Cover Crops and Wildlife Habitat

Guest Post: We’re pleased to present the research of Cassandra Wilcoxen. Over the course of the past 3 years, Cassandra, a University of Illinois graduate student in the department of Natural Resources and Environmental Science, has been conducting research on PrairiErth Farm in Atlanta, IL. Her research has primarily focused on the effects of various farming practices on surrounding wildlife. The findings suggest a positive relationship between cover crops and bird populations. Read on below to learn more!

In my experience researching the effect farming practices have on wildlife, I have noticed a common trend among comments from farmers. They often note witnessing a decline in wildlife from their younger days; most notably game birds, such as Ring-necked Pheasant and Northern Bobwhite Quail. However, a whole suite of grassland birds that used to utilize the vast grasslands that once existed in Illinois have experienced population declines as well. Land conversion to agricultural production has nearly wiped out native habitat for grassland birds and tillage and herbicide practices have also rendered farm fields less suitable for birds to forage or nest in due to the lack of necessary vegetation structure. With the recent push to adopt cover crops to improve water quality and manage nutrients, researchers and farmers alike have wondered if cover crops are beneficial for wildlife.

Cover crops introduce more vegetation structure back onto the landscape during times of the year when the landscape is fairly barren. Spring bird migration coincides with the growing period of cover crops which gives rise to the possibility that those cover crop fields may be beneficial for birds during their migration. We know that birds are most stressed during their spring migration and that little habitat remains in the Midwest along their migration routes. If cover crop fields can serve as temporary habitat for birds to rest and refuel during their migration, it is possible to slow their population declines or at best to hold them steady.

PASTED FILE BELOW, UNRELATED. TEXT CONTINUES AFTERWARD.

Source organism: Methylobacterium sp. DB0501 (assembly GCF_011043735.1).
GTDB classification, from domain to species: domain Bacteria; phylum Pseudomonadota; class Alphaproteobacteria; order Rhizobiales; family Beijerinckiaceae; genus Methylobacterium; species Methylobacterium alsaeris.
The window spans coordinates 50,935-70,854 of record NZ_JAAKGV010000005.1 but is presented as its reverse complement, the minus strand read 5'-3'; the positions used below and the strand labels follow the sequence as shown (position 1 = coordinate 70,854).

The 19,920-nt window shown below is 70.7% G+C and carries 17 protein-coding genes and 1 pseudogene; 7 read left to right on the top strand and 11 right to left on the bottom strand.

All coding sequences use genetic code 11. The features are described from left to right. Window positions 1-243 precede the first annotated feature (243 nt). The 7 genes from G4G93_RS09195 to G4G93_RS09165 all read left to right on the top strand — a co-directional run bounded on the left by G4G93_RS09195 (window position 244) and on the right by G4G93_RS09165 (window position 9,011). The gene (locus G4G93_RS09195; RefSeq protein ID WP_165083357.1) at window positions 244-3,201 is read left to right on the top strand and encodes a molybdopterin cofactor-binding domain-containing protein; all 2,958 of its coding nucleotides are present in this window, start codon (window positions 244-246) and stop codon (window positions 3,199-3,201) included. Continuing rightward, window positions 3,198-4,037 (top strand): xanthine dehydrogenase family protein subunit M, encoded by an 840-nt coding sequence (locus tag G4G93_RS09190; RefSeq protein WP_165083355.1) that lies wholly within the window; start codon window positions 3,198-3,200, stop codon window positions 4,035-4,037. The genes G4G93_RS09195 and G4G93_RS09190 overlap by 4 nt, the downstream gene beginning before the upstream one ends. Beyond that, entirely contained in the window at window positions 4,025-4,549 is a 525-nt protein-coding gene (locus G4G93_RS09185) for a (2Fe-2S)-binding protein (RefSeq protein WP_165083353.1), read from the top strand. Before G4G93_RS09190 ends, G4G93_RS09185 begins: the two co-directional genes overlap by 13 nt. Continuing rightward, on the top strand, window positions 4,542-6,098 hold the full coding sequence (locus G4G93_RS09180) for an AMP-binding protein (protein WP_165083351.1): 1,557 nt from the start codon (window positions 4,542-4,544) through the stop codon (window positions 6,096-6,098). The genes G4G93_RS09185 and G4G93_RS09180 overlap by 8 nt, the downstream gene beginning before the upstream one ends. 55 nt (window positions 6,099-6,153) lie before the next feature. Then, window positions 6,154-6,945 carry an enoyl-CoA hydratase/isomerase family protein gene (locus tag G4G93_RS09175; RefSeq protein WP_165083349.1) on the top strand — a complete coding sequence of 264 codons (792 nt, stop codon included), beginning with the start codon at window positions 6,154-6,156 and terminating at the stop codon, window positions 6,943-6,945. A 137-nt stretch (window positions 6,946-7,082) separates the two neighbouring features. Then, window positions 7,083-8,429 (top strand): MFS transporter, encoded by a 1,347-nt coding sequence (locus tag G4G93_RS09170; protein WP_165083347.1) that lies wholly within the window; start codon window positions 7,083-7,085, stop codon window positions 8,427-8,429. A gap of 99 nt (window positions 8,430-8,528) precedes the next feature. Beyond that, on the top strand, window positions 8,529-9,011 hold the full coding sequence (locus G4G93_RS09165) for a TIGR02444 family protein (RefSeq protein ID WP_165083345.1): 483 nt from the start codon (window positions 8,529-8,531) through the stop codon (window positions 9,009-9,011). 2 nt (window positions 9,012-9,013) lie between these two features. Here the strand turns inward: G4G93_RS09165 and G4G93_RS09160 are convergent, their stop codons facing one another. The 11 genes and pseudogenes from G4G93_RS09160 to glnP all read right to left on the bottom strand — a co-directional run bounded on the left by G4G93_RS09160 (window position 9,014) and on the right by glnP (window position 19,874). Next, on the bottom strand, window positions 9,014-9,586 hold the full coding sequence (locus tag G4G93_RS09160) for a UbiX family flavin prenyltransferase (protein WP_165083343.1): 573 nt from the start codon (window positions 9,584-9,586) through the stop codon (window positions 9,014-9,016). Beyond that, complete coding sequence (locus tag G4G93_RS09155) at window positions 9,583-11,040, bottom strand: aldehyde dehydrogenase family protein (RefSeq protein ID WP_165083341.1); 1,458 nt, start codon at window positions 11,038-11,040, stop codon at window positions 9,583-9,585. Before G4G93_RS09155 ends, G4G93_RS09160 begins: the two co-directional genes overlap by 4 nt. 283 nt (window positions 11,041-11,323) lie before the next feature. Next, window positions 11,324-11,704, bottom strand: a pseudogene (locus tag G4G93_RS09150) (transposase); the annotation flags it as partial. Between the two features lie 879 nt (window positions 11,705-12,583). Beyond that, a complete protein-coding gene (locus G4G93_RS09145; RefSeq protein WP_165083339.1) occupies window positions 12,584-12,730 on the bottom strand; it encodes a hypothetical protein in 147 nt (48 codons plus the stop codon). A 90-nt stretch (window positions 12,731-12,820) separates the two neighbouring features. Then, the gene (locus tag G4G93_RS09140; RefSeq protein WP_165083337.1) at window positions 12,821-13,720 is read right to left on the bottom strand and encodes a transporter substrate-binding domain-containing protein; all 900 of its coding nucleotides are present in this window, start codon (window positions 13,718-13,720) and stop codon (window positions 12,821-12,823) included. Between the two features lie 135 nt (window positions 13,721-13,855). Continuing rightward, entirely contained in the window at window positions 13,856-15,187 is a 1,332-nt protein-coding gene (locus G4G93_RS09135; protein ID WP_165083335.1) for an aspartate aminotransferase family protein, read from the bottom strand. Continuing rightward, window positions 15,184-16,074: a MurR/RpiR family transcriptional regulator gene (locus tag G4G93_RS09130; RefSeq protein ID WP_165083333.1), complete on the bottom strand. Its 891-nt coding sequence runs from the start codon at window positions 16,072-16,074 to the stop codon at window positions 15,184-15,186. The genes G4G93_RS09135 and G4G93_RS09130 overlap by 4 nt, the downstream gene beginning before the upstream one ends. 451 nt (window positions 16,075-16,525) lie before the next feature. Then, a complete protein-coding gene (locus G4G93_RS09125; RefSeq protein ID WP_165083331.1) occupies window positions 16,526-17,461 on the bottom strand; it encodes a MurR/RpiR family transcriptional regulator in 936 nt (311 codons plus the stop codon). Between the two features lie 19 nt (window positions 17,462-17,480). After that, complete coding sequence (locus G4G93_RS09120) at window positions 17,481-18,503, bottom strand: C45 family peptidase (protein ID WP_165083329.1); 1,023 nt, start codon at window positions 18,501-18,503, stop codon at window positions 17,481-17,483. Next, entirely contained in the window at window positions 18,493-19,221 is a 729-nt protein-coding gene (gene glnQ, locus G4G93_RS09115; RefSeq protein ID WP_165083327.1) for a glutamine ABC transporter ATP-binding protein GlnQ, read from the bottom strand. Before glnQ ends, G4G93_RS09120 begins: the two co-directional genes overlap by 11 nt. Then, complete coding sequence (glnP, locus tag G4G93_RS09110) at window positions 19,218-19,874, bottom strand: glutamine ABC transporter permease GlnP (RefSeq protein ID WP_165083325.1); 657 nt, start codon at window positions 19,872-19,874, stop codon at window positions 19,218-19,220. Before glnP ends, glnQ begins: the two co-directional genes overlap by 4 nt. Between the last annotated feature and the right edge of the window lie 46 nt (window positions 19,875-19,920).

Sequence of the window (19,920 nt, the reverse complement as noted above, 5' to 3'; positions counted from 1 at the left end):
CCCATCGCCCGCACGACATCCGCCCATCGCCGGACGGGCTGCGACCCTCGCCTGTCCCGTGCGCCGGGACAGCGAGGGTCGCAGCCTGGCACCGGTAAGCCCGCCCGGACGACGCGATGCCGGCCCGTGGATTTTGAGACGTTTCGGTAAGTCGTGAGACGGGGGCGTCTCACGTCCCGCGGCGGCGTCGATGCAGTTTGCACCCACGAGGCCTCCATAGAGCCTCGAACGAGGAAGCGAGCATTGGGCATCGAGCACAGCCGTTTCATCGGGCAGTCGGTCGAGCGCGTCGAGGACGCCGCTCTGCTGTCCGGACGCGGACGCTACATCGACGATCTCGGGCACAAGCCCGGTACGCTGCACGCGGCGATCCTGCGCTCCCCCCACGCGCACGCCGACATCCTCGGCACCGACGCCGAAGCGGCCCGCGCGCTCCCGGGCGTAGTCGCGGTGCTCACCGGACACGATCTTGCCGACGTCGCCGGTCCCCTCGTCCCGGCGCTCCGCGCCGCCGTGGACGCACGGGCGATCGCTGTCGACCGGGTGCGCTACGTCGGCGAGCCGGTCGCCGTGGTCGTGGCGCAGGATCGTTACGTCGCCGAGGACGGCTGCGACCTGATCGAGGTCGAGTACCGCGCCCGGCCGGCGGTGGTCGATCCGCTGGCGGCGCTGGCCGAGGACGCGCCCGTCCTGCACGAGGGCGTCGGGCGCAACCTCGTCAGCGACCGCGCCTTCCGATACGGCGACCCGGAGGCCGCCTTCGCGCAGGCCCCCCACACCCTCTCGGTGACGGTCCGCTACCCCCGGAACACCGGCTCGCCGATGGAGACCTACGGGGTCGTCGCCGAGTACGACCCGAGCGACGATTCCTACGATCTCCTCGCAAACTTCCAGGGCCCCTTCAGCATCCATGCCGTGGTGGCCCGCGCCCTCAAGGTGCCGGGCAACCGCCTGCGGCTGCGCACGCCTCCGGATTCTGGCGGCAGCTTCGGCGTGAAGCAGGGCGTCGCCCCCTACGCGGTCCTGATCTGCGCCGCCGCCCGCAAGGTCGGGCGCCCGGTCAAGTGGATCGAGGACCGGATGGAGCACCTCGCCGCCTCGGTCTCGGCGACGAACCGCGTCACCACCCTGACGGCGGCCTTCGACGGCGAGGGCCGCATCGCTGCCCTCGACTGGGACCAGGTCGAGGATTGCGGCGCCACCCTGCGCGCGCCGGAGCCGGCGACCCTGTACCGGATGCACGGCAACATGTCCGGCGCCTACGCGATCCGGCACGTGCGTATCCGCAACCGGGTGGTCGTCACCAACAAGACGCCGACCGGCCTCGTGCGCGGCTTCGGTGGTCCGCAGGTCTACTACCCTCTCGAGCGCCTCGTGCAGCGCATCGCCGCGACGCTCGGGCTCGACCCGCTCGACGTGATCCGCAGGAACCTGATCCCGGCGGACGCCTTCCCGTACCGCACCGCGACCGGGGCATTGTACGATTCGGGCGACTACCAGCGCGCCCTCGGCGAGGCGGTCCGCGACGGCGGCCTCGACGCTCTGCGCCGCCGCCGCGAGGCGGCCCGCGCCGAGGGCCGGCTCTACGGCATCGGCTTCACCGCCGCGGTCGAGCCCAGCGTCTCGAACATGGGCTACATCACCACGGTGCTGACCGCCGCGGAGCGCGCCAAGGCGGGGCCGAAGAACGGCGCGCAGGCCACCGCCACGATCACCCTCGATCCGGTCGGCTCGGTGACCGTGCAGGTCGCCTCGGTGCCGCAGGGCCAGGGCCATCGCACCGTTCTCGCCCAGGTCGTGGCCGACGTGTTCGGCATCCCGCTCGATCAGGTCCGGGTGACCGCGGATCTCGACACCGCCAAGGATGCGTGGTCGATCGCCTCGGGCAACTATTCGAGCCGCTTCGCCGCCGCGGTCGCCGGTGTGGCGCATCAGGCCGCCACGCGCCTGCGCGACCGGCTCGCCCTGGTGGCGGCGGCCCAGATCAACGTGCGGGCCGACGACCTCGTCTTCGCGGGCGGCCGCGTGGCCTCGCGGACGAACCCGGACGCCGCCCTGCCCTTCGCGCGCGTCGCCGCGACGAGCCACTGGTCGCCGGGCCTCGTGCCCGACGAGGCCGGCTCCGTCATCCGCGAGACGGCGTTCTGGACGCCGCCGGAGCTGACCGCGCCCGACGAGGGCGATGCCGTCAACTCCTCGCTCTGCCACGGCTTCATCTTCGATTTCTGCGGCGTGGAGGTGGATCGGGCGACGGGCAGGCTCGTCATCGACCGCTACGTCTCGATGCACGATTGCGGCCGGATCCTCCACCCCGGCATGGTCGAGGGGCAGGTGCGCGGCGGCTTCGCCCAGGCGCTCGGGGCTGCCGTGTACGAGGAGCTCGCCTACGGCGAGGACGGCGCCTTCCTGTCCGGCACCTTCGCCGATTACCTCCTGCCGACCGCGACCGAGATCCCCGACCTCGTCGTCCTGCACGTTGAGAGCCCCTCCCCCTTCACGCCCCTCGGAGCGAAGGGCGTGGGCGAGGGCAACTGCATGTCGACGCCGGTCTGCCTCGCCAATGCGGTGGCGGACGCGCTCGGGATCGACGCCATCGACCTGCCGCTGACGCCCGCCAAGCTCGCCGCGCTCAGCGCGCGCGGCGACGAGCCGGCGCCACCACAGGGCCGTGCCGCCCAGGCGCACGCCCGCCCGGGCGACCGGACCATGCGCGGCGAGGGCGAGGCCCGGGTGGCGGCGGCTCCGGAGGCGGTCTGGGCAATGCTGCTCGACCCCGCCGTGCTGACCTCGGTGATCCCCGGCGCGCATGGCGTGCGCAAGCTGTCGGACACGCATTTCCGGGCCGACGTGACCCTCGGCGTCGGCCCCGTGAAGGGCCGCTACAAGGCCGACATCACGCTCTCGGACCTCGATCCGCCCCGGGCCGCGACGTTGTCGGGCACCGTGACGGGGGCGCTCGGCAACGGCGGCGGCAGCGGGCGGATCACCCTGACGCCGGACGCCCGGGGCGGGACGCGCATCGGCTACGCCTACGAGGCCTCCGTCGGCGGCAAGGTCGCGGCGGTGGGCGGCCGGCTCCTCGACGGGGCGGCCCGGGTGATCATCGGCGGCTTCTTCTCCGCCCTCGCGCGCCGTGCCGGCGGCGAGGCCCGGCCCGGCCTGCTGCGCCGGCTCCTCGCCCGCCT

After surveying birds in cover crop and non-cover crop fields for 3 years, I have observed the importance of additional habitat in an agricultural landscape. More birds were found in cover crop fields and cover crop fields hosted more diverse assemblages of species. With that in mind, we need to realize that not all birds are “equal” in the eyes of conservation; grassland birds are of higher conservation concern than habitat generalists due to their large population declines and their lack of natural habitat. As an example, the Eastern Meadowlark (grassland species) is of high conservation concern, but the American Robin (generalist species) is not. As far as game species, pheasants were found primarily in cover crop fields, but very few were detected during the surveys partly due to their cryptic behavior making them difficult to detect.

With my study, cereal rye was the most common cover crop, but there were a handful of fields with “cocktail mixes” that included various legumes and non-legume broadleaves. Evidence from my research suggests more species had greater abundances in cereal rye than cocktail mixes, but further research needs to be done on the type of cover crop or mix focusing on the vegetation structure created by each. In my study, the time of cover crop termination varied greatly due to farmer preference. Several farmers terminated at the first chance in the spring, but others waited until late May to allow more growth of the cover crops. Further research on the effect of cover crop termination and timing of termination on bird nesting will determine if cover crops are acting as an ecological trap or not.

Before my arrival at graduate school, I was not well acquainted with cover crops. I grew up surrounded by agriculture in central Illinois, but no one ever used cover crops; even now there are only a handful of fields that are green after harvest when I drive to visit my parents. The 2012 Agricultural Census reported 1 million acres of cover crops were planted across Illinois and the research arm of the USDA has shown an increased adoption of cover crops since then. With the increased acreage, the potential impact on the bird community has also increased; 1 million or more acres is nothing to sneeze at. The use of cover crops possess as an important opportunity for wildlife conservation and agriculture to work together for a win-win situation.